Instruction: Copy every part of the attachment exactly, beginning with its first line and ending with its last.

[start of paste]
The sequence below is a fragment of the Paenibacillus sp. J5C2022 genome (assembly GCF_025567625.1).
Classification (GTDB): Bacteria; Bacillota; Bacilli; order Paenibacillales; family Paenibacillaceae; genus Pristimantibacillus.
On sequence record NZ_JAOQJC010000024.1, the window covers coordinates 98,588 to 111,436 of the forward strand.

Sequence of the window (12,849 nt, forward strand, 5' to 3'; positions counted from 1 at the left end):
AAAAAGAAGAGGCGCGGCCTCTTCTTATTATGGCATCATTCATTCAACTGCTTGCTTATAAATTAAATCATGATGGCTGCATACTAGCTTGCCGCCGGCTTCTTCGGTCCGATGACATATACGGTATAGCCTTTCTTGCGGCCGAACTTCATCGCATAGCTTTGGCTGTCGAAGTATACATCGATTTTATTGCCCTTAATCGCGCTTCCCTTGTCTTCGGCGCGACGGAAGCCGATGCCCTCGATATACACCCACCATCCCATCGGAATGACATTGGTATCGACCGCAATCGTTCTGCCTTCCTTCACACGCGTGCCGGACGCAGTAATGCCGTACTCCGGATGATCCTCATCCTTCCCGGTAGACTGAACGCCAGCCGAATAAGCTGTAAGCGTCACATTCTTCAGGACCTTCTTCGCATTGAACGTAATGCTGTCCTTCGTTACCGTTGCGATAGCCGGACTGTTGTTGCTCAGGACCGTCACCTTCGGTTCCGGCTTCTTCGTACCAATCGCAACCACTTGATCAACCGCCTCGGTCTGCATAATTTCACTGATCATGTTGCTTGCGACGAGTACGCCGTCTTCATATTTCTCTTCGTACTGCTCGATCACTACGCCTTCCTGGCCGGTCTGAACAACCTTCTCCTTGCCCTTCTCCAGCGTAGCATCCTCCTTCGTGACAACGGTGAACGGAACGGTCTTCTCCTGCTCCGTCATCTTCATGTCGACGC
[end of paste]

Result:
The sequence below is a fragment of the Paenibacillus sp. J5C2022 genome (assembly GCF_025567625.1).
Classification (GTDB): Bacteria; Bacillota; Bacilli; order Paenibacillales; family Paenibacillaceae; genus Pristimantibacillus.
On sequence record NZ_JAOQJC010000024.1, the window covers coordinates 98,588 to 111,436 of the forward strand.

Sequence of the window (12,849 nt, forward strand, 5' to 3'; positions counted from 1 at the left end):
AAAAAGAAGAGGCGCGGCCTCTTCTTATTATGGCATCATTCATTCAACTGCTTGCTTATAAATTAAATCATGATGGCTGCATACTAGCTTGCCGCCGGCTTCTTCGGTCCGATGACATATACGGTATAGCCTTTCTTGCGGCCGAACTTCATCGCATAGCTTTGGCTGTCGAAGTATACATCGATTTTATTGCCCTTAATCGCGCTTCCCTTGTCTTCGGCGCGACGGAAGCCGATGCCCTCGATATACACCCACCATCCCATCGGAATGACATTGGTATCGACCGCAATCGTTCTGCCTTCCTTCACACGCGTGCCGGACGCAGTAATGCCGTACTCCGGATGATCCTCATCCTTCCCGGTAGACTGAACGCCAGCCGAATAAGCTGTAAGCGTCACATTCTTCAGGACCTTCTTCGCATTGAACGTAATGCTGTCCTTCGTTACCGTTGCGATAGCCGGACTGTTGTTGCTCAGGACCGTCACCTTCGGTTCCGGCTTCTTCGTACCAATCGCAACCACTTGATCAACCGCCTCGGTCTGCATAATTTCACTGATCATGTTGCTTGCGACGAGTACGCCGTCTTCATATTTCTCTTCGTACTGCTCGATCACTACGCCTTCCTGGCCGGTCTGAACAACCTTCTCCTTGCCCTTCTCCAGCGTAGCATCCTCCTTCGTGACAACGGTGAACGGAACGGTCTTCTCCTGCTCCGTCATCTTCATGTCGACGC